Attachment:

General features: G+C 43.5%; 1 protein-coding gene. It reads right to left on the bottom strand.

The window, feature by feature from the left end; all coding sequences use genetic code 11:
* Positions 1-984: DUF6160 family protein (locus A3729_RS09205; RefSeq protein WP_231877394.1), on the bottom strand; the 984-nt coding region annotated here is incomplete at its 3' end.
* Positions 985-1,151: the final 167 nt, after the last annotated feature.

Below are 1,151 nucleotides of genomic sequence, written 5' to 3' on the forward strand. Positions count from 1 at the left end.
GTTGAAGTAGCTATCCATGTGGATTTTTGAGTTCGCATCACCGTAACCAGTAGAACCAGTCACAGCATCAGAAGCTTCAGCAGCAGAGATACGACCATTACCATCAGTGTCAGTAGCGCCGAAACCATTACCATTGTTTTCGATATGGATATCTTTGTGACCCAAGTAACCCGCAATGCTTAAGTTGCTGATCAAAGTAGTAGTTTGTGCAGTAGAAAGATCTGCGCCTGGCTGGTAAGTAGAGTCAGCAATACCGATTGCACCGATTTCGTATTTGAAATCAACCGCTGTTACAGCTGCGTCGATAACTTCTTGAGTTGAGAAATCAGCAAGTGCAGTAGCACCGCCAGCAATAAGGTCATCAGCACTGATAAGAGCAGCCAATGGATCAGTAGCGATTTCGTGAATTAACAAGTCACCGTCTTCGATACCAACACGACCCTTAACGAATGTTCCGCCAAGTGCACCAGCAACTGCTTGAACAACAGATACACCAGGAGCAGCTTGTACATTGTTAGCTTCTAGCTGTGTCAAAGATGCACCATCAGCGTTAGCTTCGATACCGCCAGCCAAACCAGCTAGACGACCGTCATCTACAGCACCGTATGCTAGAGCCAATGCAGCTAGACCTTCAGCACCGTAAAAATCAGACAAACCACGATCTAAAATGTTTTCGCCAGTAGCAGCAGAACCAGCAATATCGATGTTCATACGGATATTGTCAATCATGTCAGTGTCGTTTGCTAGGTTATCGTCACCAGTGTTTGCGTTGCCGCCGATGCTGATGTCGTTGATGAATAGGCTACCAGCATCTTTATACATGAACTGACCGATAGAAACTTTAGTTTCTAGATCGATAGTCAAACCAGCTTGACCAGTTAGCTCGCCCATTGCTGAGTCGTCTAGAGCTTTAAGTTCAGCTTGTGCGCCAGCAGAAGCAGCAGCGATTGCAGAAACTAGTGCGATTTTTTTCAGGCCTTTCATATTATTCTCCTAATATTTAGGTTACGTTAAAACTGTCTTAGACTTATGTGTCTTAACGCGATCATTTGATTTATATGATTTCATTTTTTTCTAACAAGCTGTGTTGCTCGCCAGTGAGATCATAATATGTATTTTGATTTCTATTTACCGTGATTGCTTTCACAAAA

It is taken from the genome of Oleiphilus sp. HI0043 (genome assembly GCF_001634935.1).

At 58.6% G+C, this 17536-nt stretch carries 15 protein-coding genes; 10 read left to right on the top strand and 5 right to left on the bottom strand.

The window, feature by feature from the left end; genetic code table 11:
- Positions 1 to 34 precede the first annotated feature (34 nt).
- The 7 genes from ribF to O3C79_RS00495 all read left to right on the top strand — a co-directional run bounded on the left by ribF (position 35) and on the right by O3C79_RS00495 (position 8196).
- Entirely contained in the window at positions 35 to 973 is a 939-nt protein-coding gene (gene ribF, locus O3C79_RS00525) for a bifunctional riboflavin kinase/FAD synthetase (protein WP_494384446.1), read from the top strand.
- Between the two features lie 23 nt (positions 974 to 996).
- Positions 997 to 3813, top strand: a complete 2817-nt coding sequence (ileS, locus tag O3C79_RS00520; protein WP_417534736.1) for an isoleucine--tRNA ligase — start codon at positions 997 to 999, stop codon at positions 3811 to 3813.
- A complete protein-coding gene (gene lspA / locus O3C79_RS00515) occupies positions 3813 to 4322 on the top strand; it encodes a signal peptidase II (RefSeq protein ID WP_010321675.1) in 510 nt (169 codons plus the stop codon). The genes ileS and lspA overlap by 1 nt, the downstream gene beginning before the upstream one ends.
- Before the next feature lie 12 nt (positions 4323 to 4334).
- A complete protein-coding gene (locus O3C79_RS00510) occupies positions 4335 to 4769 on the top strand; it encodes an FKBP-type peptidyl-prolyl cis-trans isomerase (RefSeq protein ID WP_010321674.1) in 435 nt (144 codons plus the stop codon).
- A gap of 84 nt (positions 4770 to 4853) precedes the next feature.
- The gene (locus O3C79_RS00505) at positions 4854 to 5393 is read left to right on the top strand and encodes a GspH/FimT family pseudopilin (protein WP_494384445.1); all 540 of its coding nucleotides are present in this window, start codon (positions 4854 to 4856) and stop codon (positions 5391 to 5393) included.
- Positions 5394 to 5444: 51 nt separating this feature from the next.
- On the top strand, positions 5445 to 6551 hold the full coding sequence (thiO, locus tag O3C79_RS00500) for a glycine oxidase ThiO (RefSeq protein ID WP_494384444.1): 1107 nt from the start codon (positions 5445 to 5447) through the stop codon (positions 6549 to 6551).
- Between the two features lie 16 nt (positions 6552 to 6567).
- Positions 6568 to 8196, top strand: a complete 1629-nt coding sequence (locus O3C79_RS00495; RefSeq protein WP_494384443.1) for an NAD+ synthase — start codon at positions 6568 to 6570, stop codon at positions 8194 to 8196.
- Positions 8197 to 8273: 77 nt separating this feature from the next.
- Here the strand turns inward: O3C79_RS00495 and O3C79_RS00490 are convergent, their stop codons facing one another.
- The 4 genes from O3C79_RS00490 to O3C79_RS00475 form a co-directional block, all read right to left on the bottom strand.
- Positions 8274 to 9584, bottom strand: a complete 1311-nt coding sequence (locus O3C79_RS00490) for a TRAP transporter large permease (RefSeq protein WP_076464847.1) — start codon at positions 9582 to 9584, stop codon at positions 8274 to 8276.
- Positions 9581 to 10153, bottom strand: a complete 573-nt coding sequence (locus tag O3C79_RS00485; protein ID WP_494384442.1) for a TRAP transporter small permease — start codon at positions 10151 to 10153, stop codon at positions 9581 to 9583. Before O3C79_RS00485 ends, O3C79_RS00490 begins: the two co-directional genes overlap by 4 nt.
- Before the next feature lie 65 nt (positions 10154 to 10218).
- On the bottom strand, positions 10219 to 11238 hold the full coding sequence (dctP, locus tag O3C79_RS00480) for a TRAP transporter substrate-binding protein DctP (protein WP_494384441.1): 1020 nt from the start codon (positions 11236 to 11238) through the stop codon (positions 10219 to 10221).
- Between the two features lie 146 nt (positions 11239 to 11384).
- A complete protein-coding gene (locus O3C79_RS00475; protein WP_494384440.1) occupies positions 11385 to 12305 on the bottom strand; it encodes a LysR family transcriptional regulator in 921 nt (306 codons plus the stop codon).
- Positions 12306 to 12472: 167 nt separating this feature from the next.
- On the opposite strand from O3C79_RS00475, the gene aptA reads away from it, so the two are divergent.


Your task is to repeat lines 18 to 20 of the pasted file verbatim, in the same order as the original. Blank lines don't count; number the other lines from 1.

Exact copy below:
- A gap of 84 nt (positions 4770 to 4853) precedes the next feature.
- The gene (locus O3C79_RS00505) at positions 4854 to 5393 is read left to right on the top strand and encodes a GspH/FimT family pseudopilin (protein WP_494384445.1); all 540 of its coding nucleotides are present in this window, start codon (positions 4854 to 4856) and stop codon (positions 5391 to 5393) included.
- Positions 5394 to 5444: 51 nt separating this feature from the next.